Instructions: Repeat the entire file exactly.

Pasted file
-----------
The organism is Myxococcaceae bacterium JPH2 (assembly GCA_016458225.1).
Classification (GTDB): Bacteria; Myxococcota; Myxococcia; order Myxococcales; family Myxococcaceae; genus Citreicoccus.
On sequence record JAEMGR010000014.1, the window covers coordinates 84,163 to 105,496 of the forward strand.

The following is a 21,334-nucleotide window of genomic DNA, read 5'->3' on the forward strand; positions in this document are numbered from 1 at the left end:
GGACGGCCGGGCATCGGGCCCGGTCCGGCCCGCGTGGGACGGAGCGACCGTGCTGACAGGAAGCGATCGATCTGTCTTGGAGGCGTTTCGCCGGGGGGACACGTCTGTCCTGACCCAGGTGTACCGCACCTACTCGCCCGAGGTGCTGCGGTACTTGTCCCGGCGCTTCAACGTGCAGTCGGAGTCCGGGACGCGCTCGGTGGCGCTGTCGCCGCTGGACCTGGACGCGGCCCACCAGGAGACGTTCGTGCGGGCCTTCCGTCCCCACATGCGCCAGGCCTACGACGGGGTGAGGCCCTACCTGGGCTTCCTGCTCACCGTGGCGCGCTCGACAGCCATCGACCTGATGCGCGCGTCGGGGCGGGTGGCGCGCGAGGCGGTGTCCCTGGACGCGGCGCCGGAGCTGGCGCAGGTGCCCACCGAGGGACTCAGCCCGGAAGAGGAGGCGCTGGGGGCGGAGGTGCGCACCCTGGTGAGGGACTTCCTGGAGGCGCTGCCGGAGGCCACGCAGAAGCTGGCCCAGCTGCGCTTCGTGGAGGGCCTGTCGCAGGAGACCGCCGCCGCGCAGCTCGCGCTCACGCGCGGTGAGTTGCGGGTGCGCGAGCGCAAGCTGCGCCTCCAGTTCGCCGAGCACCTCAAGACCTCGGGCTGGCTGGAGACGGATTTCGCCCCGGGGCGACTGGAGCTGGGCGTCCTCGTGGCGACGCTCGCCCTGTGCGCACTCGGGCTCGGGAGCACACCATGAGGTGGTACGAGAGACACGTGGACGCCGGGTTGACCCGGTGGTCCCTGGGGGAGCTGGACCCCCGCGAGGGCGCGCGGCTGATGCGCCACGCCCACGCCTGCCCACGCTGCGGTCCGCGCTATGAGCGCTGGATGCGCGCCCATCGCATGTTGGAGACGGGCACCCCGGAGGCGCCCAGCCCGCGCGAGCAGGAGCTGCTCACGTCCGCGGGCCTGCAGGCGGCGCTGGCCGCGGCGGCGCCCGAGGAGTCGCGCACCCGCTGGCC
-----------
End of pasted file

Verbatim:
The organism is Myxococcaceae bacterium JPH2 (assembly GCA_016458225.1).
Classification (GTDB): Bacteria; Myxococcota; Myxococcia; order Myxococcales; family Myxococcaceae; genus Citreicoccus.
On sequence record JAEMGR010000014.1, the window covers coordinates 84,163 to 105,496 of the forward strand.

The following is a 21,334-nucleotide window of genomic DNA, read 5'->3' on the forward strand; positions in this document are numbered from 1 at the left end:
GGACGGCCGGGCATCGGGCCCGGTCCGGCCCGCGTGGGACGGAGCGACCGTGCTGACAGGAAGCGATCGATCTGTCTTGGAGGCGTTTCGCCGGGGGGACACGTCTGTCCTGACCCAGGTGTACCGCACCTACTCGCCCGAGGTGCTGCGGTACTTGTCCCGGCGCTTCAACGTGCAGTCGGAGTCCGGGACGCGCTCGGTGGCGCTGTCGCCGCTGGACCTGGACGCGGCCCACCAGGAGACGTTCGTGCGGGCCTTCCGTCCCCACATGCGCCAGGCCTACGACGGGGTGAGGCCCTACCTGGGCTTCCTGCTCACCGTGGCGCGCTCGACAGCCATCGACCTGATGCGCGCGTCGGGGCGGGTGGCGCGCGAGGCGGTGTCCCTGGACGCGGCGCCGGAGCTGGCGCAGGTGCCCACCGAGGGACTCAGCCCGGAAGAGGAGGCGCTGGGGGCGGAGGTGCGCACCCTGGTGAGGGACTTCCTGGAGGCGCTGCCGGAGGCCACGCAGAAGCTGGCCCAGCTGCGCTTCGTGGAGGGCCTGTCGCAGGAGACCGCCGCCGCGCAGCTCGCGCTCACGCGCGGTGAGTTGCGGGTGCGCGAGCGCAAGCTGCGCCTCCAGTTCGCCGAGCACCTCAAGACCTCGGGCTGGCTGGAGACGGATTTCGCCCCGGGGCGACTGGAGCTGGGCGTCCTCGTGGCGACGCTCGCCCTGTGCGCACTCGGGCTCGGGAGCACACCATGAGGTGGTACGAGAGACACGTGGACGCCGGGTTGACCCGGTGGTCCCTGGGGGAGCTGGACCCCCGCGAGGGCGCGCGGCTGATGCGCCACGCCCACGCCTGCCCACGCTGCGGTCCGCGCTATGAGCGCTGGATGCGCGCCCATCGCATGTTGGAGACGGGCACCCCGGAGGCGCCCAGCCCGCGCGAGCAGGAGCTGCTCACGTCCGCGGGCCTGCAGGCGGCGCTGGCCGCGGCGGCGCCCGAGGAGTCGCGCACCCGCTGGCC